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Lord Goodhart: My Lords, what I am concerned with is the second set of conditions relating to matters which include excluded material. I refer in particular to the question of journalistic material. While I was not involved at the time, I know that there were extremely long arguments during debates on PACE as regards the question of using these powers to obtain access to confidential sources. It is clear that there must be a strong case to justify the disclosure of excluded material.
I tabled the amendment to enable the issue of principle to be debated. We believe that restrictions must be placed on the disclosure of special procedure and excluded material which correspond, so far as they serve a useful purpose, to those in PACE. Frankly, I do not think that this is the occasion on which to discuss them as matters of detail.
Lord Goldsmith: My Lords, I am grateful to the noble Lord for giving me the opportunity to deal with that. While I cannot give any kind of commitment because I do not know what it is that requires a commitment, I am prepared to look at which aspects of the "safeguards" which, having regard to the totality of the safeguards provided under the Bill, the noble Lord thinks do not apply but which ought to apply in relation to the execution of overseas freezing orders.
However, the noble Lord will forgive me for saying that this does not appear to be a matter of detail. Without knowing what his objection of principle is, I cannot say what my attitude to it would be. I am prepared to look at it without commitment, but I cannot give a commitment because I do not know what the detail is.
Lord Goodhart: My Lords, I would put it the other way round. The Bill excludes the protection given by PACE to the special procedure material and excluded material. It is a judge who has to decide whether the requirements are satisfied. That appears to me to be the starting point from which we should proceed.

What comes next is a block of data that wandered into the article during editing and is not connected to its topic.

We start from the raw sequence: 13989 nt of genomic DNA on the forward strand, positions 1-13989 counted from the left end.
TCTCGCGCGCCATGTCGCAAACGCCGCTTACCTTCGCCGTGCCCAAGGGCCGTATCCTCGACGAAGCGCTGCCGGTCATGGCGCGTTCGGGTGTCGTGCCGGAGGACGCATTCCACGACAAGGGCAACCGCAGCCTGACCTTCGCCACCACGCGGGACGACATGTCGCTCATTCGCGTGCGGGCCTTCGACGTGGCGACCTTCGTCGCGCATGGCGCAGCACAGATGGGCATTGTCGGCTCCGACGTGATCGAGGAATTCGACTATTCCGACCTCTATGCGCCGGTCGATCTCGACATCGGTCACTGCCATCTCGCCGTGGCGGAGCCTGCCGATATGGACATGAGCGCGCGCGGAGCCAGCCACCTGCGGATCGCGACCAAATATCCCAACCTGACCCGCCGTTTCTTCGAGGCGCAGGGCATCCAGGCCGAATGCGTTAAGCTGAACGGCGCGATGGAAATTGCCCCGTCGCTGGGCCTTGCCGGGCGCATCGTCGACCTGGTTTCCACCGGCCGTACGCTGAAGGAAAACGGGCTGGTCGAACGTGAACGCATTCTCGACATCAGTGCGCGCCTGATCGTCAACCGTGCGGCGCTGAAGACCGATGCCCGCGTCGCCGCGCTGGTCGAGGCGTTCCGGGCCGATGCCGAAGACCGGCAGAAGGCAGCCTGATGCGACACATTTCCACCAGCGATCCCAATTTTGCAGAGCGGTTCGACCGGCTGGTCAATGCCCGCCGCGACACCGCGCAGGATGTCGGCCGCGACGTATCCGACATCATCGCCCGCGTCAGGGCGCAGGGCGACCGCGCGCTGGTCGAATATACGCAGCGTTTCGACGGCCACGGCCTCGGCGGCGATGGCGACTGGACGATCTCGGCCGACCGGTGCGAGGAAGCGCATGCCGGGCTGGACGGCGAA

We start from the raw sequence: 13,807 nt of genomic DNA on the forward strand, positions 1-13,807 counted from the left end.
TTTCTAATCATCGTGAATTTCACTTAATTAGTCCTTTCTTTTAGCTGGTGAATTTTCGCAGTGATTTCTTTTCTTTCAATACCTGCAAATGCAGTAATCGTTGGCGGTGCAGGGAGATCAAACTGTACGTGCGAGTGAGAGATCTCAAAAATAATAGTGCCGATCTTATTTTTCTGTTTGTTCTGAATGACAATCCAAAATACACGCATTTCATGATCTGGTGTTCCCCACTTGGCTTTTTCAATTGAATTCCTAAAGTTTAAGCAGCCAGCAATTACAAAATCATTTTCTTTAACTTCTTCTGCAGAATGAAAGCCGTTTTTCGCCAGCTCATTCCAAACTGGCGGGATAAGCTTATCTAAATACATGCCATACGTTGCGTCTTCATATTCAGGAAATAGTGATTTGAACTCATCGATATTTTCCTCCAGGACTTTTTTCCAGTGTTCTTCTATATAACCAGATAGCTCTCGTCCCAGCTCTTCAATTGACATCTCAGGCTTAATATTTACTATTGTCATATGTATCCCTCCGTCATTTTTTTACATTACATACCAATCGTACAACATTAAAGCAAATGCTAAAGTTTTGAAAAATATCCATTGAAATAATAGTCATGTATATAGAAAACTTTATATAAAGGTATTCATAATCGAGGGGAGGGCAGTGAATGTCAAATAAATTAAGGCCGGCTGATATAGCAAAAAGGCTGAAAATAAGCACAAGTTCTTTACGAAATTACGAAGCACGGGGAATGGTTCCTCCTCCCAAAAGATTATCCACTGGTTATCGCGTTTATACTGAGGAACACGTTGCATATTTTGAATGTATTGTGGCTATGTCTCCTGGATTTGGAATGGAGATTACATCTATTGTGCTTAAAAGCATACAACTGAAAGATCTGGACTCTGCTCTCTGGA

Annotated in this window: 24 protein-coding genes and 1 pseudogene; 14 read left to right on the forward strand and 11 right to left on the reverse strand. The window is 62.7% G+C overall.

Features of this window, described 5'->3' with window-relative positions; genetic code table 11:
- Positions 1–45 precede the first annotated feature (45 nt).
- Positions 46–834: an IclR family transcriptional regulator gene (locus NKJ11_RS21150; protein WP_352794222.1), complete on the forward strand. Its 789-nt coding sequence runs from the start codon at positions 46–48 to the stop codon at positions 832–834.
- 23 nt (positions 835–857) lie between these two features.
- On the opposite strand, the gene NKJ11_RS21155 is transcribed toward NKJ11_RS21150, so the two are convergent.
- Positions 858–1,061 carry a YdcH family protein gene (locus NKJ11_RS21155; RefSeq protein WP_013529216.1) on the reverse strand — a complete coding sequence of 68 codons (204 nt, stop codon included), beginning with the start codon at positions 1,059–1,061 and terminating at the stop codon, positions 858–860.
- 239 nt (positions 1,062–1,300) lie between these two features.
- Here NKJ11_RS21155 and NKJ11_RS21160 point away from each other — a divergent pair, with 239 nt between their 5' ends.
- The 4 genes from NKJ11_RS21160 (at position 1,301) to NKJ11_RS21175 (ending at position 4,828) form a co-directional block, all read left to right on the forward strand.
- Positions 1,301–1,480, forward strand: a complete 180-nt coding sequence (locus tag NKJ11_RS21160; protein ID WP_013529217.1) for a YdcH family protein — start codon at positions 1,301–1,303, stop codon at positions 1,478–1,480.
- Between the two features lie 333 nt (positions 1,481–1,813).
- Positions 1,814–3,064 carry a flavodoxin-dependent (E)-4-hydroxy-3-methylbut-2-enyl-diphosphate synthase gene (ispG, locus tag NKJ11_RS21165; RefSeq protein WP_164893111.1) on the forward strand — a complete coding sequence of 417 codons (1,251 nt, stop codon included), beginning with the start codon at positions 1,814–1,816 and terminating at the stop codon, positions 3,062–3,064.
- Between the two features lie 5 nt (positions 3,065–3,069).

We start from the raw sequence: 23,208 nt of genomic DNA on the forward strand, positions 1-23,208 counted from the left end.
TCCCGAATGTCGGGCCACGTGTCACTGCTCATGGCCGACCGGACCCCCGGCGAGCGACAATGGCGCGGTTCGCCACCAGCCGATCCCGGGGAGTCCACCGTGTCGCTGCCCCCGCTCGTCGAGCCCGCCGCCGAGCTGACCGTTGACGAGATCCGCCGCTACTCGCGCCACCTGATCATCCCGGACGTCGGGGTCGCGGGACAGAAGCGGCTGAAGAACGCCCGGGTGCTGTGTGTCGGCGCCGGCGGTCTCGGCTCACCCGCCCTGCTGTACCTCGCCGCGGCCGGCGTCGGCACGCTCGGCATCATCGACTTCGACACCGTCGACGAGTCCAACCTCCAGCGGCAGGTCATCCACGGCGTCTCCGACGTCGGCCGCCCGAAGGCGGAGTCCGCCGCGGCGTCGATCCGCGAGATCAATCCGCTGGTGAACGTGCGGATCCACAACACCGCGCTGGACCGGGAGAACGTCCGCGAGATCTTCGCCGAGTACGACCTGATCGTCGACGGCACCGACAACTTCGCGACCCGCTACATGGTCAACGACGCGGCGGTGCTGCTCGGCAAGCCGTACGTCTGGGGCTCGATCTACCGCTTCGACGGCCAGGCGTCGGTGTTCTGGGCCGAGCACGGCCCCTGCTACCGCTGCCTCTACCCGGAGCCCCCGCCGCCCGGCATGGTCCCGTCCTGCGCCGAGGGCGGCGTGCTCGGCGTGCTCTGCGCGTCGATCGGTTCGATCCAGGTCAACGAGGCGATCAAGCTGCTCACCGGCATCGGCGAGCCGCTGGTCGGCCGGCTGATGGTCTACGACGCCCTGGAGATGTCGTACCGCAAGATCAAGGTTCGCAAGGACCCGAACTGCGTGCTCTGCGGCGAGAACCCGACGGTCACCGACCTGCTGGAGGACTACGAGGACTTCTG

I ask the House to accept as a principle that there should be restrictions which are equivalent to those in PACE. If the Government respond by saying that some of the PACE requirements are not necessary or appropriate, we can look at them again. At the moment, however, I think that the noble and learned Lord is putting it the wrong way round. He is saying, "Tell us what you do not like about it and we shall see what we can do". The answer is that we do not like the
Resolved in the negative, and amendment disagreed to accordingly.
The noble Lord said: My Lords, the amendments in this group are all technical amendments. Amendment No. 32 relates to the repeal of Sections 31 and 32 of the Criminal Law (Consolidation) (Scotland) Act 1995. Subsection (1) of Clause 28 (Interpretation of Chapter 2) includes a definition of "premises" which for Scotland picks up on the definition in Sections 31 and 32 of the Criminal Law (Consolidation) (Scotland) Act 1995. However, Sections 31 and 32 in Part V of that Act were repealed on 24th February 2003 by the relevant commencement of Schedule 12 to the Proceeds of Crime Act 2002.
The same definition of "premises", with a slightly different layout, is to be found at Section 412 in Chapter 3 of Part 8 of the 2002 Act. Therefore reference to this definition should more appropriately now be made to the 2002 Act.
Amendment No. 33 allows the provisions of Clause 29, which concerns the types of proceedings in which evidence may be given by TV link, to be extended to Northern Ireland. This is necessary because we would want any change made in respect of England and Wales to apply also to Northern Ireland. Scotland is catered for separately under Clause 29(2).
Amendment No. 66 relates to paragraph 36 of Schedule 5 on page 74. It is a consequential amendment so that the new subsection (3A) inserted into Section 5 of the 1990 Act has effect in relation to warrants issued under Clause 47. The amendment in Schedule 5 is to allow service personnel sentenced to detention by courts martial to be transferred overseas. If the amendment is not made, provisions of the Army and Air Force Acts 1955 and of the Naval Discipline Act 1957 could prevent the removal from the United Kingdom of persons serving sentences of detention imposed by courts martial.
Service personnel who are sentenced to a term of imprisonment, as opposed to detention, by a court martial are automatically dismissed from the services. These periods of imprisonment are served in civilian prisons and not in military institutions, so the relevant provisions of the Bill relating to civilians would apply.
Amendment No. 68 is a correction. Article 49(a) of Schengen is repealed under Article 2(2) of MLAC and the appropriate reference should therefore be to Article 3(1) of MLAC, which replaces the Schengen provision. I hope that these wholly uncontroversial amendments meet with the agreement of your Lordships' House. I beg to move.